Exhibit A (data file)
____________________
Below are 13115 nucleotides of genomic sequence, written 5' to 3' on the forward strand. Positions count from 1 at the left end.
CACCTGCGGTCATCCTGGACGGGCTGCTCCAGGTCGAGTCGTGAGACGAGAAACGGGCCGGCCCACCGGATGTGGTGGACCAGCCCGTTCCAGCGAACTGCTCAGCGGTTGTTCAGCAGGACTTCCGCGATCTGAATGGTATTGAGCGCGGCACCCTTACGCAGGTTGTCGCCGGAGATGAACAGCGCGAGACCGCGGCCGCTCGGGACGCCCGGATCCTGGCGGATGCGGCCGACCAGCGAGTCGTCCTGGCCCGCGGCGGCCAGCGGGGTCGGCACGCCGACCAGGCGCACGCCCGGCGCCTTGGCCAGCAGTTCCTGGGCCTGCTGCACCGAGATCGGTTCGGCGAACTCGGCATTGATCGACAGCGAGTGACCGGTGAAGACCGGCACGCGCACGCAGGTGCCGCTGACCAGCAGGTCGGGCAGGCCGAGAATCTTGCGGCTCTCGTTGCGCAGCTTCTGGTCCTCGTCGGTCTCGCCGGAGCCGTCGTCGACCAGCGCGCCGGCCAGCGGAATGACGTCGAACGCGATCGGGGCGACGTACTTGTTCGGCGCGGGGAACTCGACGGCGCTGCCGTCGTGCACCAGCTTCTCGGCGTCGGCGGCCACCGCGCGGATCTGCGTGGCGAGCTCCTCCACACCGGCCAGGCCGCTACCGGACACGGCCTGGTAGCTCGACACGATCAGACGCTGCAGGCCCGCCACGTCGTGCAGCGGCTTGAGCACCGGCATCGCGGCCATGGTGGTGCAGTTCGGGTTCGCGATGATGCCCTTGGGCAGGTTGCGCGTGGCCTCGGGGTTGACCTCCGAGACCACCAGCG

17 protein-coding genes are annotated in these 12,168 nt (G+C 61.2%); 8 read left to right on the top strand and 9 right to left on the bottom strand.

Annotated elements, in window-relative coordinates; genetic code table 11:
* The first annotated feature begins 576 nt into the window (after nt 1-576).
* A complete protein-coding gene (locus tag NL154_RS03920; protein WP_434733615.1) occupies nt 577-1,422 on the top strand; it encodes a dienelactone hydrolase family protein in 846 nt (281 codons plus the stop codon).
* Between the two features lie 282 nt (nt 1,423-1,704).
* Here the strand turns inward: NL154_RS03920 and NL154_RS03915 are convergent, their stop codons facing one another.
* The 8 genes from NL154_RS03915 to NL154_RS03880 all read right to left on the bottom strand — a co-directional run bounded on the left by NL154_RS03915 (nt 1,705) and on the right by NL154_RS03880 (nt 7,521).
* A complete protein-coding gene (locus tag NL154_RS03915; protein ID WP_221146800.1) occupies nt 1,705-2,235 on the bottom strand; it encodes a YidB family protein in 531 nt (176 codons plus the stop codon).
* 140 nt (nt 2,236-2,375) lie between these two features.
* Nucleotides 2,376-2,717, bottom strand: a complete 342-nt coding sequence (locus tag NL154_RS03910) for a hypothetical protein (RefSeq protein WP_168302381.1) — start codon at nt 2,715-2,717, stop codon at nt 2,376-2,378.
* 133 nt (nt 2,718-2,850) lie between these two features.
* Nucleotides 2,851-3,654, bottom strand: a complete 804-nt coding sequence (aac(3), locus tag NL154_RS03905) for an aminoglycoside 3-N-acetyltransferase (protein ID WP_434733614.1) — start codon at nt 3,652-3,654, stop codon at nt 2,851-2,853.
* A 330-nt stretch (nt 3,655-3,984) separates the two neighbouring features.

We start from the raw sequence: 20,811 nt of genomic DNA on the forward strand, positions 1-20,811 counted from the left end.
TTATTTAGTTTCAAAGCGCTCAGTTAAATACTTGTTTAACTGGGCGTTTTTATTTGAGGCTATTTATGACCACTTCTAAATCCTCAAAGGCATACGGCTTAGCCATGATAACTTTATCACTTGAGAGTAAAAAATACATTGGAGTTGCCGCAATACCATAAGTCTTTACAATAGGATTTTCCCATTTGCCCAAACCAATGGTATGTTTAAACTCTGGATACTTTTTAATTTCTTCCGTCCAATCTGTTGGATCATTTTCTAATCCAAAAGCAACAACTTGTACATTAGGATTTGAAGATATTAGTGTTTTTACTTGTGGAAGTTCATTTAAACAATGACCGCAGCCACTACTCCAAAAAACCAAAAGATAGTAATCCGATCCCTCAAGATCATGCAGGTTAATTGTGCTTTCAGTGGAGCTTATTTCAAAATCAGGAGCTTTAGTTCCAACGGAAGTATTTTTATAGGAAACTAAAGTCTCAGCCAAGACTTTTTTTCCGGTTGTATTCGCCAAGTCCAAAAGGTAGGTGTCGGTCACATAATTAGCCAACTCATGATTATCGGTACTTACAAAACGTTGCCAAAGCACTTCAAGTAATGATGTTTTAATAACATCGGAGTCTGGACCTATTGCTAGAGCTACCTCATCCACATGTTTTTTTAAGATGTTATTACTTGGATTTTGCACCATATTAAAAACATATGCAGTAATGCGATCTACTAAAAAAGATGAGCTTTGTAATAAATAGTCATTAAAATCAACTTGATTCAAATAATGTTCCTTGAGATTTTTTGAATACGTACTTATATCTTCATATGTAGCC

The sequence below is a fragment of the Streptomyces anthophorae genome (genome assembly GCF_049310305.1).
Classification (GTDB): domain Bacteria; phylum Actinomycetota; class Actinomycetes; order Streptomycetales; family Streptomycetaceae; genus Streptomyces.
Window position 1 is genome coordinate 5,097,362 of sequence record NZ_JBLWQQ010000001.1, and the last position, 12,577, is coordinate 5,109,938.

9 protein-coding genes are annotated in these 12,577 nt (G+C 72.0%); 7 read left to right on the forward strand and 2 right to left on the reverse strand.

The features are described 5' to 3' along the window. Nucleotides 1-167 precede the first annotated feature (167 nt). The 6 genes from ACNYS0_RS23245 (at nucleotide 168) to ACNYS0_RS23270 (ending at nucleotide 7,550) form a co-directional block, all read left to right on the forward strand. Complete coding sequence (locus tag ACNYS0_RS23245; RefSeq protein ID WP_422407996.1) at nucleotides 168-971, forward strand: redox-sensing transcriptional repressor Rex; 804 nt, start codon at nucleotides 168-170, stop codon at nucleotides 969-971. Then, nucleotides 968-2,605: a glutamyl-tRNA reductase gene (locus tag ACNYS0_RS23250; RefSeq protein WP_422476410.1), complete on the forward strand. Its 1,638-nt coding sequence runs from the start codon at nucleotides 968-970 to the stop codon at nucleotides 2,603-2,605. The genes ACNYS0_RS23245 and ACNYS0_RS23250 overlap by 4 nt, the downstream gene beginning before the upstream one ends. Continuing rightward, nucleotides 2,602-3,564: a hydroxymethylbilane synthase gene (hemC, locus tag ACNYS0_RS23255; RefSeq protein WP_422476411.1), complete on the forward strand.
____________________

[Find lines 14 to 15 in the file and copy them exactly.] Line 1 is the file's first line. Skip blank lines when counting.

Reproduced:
* Nucleotides 2,851-3,654, bottom strand: a complete 804-nt coding sequence (aac(3), locus tag NL154_RS03905) for an aminoglycoside 3-N-acetyltransferase (protein ID WP_434733614.1) — start codon at nt 3,652-3,654, stop codon at nt 2,851-2,853.
* A 330-nt stretch (nt 3,655-3,984) separates the two neighbouring features.